I AM NOT GOING TO VOTE ON PROCEDURAL ARGUMENTS ABOUT COVID/MASKS - DO NOT READ THEM IN FRONT OF ME - I WILL INTERVENE TO NOT VOTE FOR THEM
-yes email chain: firstname.lastname@example.org - feel free to reach me there before or after the round with any questions you have as well
-debated in high school @ Mill Valley and college @ NYU for 7 years total - mostly policy arguments in high school, mix of high theory and policy in college
-assistant coach at Blue Valley West, former assistant for Mill Valley and Mamaroneck
-spin > evidence quality, unless the evidence is completely inconsistent with the spin
-tech > truth as long as the tech has a claim, warrant, and impact
-great for impact turns
-fairness is more of an internal link or impact filter than an impact itself
-don't like to judge kick but if you give me reasons to I might
-personally think condo has gone way too far in recent years and more people should go for it, but I don't presume anything for theory questions
-most of the rounds I judge are clash debates, but I've been in policy v policy and k v k both as a debater and judge so I'm down for anything
-apparently, I take a long time with my decisions - often I go all the way to the decision time - this does not say anything about the debate, I am just trying to give the best feedback possible, so don't read into it
Debate is for the debaters so do your thing and I'll do my best to provide a fair decision despite any preferences or experiences that I have. I have had the opportunity to judge and participate in debates of several different formats, circuits, and styles in my short career. What I've found is that all forms of debate are valuable in some way, though often for different reasons, whether it be policy, critical, performance, LD, PF, local circuit, national circuit, public debates, etc. Please have fun! Debating is fun for you I hope!
Rules of Thumb:
-Clarity: I fervently believe that debate is a communicative activity, and therefore insist that I can hear and understand every word that is being said. I will say clear at most twice during a speech, then give up flowing. Often debaters will have different levels of clarity during different parts of their speech, sometimes making it difficult to call out unclear speech if the moment passes. To avoid this, please just be clear in the first place. As I have just recently stopped debating and have judged a good number of high school and college debates, I'd like to think I have a pretty well-attuned ear, meaning that if I can't understand you it is probably because you are being genuinely unclear, not because you are going too fast.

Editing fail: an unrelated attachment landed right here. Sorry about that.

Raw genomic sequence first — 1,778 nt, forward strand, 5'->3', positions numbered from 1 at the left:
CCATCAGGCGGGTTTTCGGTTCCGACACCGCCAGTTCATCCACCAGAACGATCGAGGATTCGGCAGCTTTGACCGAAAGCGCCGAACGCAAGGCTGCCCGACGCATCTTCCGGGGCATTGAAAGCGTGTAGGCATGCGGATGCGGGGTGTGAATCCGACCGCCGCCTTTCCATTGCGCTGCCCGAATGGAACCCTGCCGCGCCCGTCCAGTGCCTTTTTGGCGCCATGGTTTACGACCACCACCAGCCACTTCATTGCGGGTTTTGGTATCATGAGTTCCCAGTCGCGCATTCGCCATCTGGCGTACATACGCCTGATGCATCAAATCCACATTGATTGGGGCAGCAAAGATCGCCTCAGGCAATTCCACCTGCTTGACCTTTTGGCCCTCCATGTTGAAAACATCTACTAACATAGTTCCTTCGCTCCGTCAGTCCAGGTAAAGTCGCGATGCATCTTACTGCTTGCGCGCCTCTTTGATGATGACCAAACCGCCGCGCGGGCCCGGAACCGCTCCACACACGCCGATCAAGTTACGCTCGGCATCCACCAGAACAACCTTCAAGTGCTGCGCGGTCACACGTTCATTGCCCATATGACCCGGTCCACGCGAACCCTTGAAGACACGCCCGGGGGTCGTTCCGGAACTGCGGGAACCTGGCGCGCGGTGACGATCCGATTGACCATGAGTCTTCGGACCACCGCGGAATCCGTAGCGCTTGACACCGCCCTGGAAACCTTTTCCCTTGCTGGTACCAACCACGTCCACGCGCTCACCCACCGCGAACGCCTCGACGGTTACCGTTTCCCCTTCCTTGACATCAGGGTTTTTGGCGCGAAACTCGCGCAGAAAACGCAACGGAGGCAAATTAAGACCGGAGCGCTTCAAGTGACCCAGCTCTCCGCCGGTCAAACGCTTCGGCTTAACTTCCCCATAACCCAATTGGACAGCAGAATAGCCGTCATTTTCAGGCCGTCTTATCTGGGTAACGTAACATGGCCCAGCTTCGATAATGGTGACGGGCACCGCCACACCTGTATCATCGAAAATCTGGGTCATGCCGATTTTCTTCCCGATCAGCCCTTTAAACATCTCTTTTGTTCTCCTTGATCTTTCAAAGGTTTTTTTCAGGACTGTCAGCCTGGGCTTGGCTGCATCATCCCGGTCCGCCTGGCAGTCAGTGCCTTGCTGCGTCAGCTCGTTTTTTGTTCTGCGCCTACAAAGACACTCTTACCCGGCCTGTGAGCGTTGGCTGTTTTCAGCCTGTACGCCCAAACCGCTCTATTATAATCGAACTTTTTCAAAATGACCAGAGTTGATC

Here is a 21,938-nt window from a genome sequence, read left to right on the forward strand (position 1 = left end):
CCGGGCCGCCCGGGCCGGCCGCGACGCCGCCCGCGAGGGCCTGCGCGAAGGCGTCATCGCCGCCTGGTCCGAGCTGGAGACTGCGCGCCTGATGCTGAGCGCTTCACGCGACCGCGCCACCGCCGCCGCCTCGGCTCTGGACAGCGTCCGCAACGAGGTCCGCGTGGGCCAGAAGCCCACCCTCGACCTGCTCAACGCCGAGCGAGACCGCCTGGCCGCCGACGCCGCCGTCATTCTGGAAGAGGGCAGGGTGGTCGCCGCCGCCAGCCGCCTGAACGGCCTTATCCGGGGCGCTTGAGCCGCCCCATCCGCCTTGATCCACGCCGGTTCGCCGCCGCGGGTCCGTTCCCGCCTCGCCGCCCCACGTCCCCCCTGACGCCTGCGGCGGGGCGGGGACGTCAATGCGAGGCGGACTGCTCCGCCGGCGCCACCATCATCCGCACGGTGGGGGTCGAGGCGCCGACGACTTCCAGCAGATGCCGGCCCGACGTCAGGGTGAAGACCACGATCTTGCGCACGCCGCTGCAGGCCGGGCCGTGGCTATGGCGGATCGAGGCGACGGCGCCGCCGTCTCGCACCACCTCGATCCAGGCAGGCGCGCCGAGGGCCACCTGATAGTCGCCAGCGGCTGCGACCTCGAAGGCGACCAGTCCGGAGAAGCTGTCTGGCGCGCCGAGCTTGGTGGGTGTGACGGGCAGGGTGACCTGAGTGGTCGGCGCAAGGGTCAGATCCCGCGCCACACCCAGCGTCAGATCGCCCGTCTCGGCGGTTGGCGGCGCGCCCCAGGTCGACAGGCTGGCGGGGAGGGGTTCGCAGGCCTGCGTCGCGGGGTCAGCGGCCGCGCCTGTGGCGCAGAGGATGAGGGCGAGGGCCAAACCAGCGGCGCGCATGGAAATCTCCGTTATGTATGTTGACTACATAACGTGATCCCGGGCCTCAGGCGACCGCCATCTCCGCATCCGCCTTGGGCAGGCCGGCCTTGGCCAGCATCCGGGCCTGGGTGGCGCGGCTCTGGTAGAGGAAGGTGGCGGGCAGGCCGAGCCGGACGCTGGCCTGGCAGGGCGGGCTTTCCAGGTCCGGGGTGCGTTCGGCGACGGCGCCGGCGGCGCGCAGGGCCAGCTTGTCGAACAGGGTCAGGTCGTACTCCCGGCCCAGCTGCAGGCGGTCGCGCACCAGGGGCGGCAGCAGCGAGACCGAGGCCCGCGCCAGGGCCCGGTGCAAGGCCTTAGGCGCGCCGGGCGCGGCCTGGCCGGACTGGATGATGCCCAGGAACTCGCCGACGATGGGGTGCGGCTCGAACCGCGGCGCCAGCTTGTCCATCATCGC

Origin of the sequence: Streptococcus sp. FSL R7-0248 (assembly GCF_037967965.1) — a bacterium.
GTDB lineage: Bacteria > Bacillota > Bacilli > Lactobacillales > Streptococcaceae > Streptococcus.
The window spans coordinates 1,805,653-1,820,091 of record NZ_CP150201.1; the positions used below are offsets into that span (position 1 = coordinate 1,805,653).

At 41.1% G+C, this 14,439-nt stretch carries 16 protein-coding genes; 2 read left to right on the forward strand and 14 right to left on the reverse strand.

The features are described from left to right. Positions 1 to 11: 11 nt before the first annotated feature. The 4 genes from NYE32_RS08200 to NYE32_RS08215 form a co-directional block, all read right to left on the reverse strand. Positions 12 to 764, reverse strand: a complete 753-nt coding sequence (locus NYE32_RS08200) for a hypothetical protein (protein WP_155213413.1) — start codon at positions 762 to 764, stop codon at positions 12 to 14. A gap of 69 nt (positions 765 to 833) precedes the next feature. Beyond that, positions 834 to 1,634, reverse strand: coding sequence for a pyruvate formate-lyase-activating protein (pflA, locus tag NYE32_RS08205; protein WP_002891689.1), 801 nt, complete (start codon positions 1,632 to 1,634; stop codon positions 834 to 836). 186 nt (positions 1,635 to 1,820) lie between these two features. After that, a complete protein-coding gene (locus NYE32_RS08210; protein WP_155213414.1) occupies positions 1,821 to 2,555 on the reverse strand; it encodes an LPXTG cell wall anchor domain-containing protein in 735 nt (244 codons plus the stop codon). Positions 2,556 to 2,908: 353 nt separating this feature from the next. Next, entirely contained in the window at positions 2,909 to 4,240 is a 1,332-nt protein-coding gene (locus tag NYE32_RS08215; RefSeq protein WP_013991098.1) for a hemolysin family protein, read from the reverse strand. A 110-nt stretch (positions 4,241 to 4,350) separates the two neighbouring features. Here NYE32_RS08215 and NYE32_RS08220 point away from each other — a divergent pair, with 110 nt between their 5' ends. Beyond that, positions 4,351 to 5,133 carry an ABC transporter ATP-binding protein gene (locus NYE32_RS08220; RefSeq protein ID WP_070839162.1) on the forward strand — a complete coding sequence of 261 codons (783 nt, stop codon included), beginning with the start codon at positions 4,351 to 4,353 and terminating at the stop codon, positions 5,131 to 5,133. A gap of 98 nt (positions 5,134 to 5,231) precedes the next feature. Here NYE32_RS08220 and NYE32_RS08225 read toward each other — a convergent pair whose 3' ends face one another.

COVID Update - Please try to be as clear as possible, but obviously tech issues are just going to get in the way sometimes. I can't say clear over Zoom, but you should generally know if you're being clear or not. I follow along in speech docs occasionally now if I need to, but I try not to make a habit out of it. If you're unclear during a later rebuttal speech, there's really not much I can do.
-Etiquette: I have a soft spot for debaters from smaller or underfunded programs. I despise arrogance from debaters with more experience and resources against those without. Confidence is fine, but there can be a fine line between it and meanness. Please recognize that everyone has different levels of access to the activity and refrain from disparaging other debaters implicitly or explicitly because of their background, or I will lower your speaks dramatically. Luckily, I have only seen a couple of serious examples of this, but I find it important to mention nonetheless.
-Cards: As a debater, I always hated when judges read cards to find arguments that weren't really present in a speech. I try to rely on the debate in front of me as much as I can, but I've found that I have to resort to reading evidence in a lot of debates I would rather not because the debaters do not do a good enough job explaining warrants or doing evidence comparison, leaving me to do these things on my own. I also find that I have a preference for longer cards with more highlighting and fleshed out warrants, even in straight-up policy debates. I dislike having to find warrants in un-underlined or un-highlighted portions of cards when I'm reading evidence after the debate, and may not consider them at all if I don't think they're consistent with the rest of the highlighting. I don't usually follow along in speech docs.